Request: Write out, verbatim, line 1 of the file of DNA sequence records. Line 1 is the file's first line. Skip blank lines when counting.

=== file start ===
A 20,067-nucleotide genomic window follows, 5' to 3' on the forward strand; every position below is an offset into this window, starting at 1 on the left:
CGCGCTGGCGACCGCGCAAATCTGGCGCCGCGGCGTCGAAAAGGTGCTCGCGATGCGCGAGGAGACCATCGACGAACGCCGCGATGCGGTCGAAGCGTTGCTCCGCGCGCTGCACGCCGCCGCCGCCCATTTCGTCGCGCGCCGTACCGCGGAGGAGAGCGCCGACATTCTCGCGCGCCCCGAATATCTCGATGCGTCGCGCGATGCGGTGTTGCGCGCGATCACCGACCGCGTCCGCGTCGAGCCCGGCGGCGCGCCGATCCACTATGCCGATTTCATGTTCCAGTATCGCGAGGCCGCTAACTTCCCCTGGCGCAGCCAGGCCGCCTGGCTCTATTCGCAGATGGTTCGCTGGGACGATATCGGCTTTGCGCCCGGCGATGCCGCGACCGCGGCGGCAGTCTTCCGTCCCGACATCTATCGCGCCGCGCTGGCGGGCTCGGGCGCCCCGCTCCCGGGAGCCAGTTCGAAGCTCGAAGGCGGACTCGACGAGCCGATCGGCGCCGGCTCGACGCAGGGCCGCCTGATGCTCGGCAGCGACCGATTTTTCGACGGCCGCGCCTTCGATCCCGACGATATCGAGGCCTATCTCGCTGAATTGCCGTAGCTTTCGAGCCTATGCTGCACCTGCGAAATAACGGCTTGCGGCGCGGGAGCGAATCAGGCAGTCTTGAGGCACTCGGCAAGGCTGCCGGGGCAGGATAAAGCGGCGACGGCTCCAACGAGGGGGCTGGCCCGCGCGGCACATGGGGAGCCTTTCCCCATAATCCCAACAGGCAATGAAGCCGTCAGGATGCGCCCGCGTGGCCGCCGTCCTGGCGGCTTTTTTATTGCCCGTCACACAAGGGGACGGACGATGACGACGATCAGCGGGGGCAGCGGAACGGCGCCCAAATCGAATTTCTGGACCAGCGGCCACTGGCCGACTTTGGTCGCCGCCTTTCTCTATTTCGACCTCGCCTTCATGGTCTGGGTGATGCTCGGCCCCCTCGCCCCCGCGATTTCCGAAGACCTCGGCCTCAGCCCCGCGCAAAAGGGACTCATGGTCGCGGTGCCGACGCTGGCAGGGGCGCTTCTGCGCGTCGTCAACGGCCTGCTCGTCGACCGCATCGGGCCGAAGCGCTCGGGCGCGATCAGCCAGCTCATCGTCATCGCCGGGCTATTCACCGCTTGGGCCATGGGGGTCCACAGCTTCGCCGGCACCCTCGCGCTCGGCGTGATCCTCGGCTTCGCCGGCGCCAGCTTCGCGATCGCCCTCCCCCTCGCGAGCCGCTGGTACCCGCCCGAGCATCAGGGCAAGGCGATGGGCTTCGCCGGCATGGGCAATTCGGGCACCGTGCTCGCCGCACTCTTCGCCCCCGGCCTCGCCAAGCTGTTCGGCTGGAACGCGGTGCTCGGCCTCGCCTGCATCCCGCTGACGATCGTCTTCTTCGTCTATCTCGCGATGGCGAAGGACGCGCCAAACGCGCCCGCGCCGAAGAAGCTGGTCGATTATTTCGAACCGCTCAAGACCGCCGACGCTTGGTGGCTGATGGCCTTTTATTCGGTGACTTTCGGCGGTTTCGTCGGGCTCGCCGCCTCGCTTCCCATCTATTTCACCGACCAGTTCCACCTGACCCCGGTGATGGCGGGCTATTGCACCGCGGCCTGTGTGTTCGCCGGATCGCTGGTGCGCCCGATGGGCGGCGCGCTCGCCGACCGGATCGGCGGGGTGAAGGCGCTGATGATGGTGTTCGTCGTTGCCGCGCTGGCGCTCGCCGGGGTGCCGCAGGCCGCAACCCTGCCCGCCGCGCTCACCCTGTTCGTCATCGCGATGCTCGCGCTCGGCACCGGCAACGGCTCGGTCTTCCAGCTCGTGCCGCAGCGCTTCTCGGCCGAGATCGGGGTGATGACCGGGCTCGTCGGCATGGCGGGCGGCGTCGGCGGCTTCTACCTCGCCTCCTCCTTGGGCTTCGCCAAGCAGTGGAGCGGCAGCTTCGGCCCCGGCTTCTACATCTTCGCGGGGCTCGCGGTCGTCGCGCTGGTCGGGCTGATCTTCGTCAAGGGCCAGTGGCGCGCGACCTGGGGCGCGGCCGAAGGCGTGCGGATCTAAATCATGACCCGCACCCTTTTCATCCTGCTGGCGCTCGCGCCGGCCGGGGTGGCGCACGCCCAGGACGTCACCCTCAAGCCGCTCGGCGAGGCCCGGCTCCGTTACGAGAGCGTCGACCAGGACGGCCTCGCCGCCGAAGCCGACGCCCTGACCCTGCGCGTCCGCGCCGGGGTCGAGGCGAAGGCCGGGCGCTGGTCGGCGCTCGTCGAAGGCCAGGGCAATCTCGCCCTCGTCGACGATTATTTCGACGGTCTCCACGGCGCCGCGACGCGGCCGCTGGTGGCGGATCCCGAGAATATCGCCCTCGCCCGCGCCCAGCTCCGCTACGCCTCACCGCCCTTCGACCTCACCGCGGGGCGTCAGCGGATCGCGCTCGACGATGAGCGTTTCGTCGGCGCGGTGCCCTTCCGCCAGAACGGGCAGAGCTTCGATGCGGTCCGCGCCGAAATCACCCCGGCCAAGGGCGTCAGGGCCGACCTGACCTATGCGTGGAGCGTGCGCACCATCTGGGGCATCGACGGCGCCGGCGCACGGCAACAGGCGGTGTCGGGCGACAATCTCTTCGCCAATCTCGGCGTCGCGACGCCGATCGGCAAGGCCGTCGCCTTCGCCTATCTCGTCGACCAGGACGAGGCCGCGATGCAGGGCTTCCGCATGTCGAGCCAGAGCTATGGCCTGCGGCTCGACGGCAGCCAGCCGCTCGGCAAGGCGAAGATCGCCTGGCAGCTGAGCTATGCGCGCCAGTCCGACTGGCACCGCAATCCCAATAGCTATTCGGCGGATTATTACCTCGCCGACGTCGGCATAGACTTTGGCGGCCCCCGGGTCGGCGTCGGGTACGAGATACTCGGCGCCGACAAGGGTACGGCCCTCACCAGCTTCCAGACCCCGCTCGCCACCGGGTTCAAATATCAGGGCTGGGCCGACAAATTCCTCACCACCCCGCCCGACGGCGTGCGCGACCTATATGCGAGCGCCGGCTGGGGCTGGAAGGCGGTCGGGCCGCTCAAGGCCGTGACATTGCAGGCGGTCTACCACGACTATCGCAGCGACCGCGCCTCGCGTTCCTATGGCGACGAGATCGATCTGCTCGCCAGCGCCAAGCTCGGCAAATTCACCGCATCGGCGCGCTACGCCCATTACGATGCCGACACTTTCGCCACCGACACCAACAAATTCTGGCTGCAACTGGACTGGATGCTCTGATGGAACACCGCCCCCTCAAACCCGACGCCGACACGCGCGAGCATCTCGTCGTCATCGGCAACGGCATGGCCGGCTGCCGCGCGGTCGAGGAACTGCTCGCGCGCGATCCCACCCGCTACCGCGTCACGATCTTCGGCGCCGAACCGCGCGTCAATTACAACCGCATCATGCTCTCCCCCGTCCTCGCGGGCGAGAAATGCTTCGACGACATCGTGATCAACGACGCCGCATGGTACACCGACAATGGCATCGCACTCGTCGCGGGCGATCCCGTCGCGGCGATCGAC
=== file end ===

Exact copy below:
A 20,067-nucleotide genomic window follows, 5' to 3' on the forward strand; every position below is an offset into this window, starting at 1 on the left: